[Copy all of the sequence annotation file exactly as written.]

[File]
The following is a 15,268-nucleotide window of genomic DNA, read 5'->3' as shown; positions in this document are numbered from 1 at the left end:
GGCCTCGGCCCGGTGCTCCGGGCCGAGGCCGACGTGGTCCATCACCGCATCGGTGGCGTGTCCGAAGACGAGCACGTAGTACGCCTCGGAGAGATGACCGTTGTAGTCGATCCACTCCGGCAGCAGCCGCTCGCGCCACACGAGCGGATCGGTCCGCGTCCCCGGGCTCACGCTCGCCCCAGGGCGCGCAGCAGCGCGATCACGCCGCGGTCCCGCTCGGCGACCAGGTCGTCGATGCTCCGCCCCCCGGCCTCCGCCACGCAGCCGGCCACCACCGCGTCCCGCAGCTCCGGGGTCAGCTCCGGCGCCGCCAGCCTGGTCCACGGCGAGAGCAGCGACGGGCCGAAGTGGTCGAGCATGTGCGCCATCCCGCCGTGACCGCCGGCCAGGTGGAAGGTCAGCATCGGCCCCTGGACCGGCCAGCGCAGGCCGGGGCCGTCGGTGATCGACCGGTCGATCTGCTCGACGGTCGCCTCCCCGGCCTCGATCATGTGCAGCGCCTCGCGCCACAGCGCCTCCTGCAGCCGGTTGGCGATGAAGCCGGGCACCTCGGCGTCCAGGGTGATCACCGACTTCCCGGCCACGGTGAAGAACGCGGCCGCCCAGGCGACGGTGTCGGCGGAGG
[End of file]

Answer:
The following is a 15,268-nucleotide window of genomic DNA, read 5'->3' as shown; positions in this document are numbered from 1 at the left end:
GGCCTCGGCCCGGTGCTCCGGGCCGAGGCCGACGTGGTCCATCACCGCATCGGTGGCGTGTCCGAAGACGAGCACGTAGTACGCCTCGGAGAGATGACCGTTGTAGTCGATCCACTCCGGCAGCAGCCGCTCGCGCCACACGAGCGGATCGGTCCGCGTCCCCGGGCTCACGCTCGCCCCAGGGCGCGCAGCAGCGCGATCACGCCGCGGTCCCGCTCGGCGACCAGGTCGTCGATGCTCCGCCCCCCGGCCTCCGCCACGCAGCCGGCCACCACCGCGTCCCGCAGCTCCGGGGTCAGCTCCGGCGCCGCCAGCCTGGTCCACGGCGAGAGCAGCGACGGGCCGAAGTGGTCGAGCATGTGCGCCATCCCGCCGTGACCGCCGGCCAGGTGGAAGGTCAGCATCGGCCCCTGGACCGGCCAGCGCAGGCCGGGGCCGTCGGTGATCGACCGGTCGATCTGCTCGACGGTCGCCTCCCCGGCCTCGATCATGTGCAGCGCCTCGCGCCACAGCGCCTCCTGCAGCCGGTTGGCGATGAAGCCGGGCACCTCGGCGTCCAGGGTGATCACCGACTTCCCGGCCACGGTGAAGAACGCGGCCGCCCAGGCGACGGTGTCGGCGGAGG